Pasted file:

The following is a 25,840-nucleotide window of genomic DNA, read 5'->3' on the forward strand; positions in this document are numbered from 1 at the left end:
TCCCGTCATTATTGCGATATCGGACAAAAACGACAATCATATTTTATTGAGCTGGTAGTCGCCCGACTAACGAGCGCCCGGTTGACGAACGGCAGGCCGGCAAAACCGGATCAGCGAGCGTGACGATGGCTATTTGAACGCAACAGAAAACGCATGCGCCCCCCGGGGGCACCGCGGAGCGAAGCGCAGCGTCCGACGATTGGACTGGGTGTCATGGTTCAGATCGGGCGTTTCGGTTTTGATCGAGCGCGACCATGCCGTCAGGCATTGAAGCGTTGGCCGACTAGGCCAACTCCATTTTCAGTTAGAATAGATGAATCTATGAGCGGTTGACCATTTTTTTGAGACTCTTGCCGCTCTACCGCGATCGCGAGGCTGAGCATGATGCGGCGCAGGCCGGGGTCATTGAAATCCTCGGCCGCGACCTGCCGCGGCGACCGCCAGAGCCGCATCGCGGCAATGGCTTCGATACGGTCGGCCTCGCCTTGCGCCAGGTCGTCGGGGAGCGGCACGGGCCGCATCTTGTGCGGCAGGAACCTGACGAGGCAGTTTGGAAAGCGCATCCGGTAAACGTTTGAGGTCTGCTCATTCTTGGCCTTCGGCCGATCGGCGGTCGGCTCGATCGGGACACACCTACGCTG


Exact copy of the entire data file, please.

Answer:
The following is a 25,840-nucleotide window of genomic DNA, read 5'->3' on the forward strand; positions in this document are numbered from 1 at the left end:
TCCCGTCATTATTGCGATATCGGACAAAAACGACAATCATATTTTATTGAGCTGGTAGTCGCCCGACTAACGAGCGCCCGGTTGACGAACGGCAGGCCGGCAAAACCGGATCAGCGAGCGTGACGATGGCTATTTGAACGCAACAGAAAACGCATGCGCCCCCCGGGGGCACCGCGGAGCGAAGCGCAGCGTCCGACGATTGGACTGGGTGTCATGGTTCAGATCGGGCGTTTCGGTTTTGATCGAGCGCGACCATGCCGTCAGGCATTGAAGCGTTGGCCGACTAGGCCAACTCCATTTTCAGTTAGAATAGATGAATCTATGAGCGGTTGACCATTTTTTTGAGACTCTTGCCGCTCTACCGCGATCGCGAGGCTGAGCATGATGCGGCGCAGGCCGGGGTCATTGAAATCCTCGGCCGCGACCTGCCGCGGCGACCGCCAGAGCCGCATCGCGGCAATGGCTTCGATACGGTCGGCCTCGCCTTGCGCCAGGTCGTCGGGGAGCGGCACGGGCCGCATCTTGTGCGGCAGGAACCTGACGAGGCAGTTTGGAAAGCGCATCCGGTAAACGTTTGAGGTCTGCTCATTCTTGGCCTTCGGCCGATCGGCGGTCGGCTCGATCGGGACACACCTACGCTG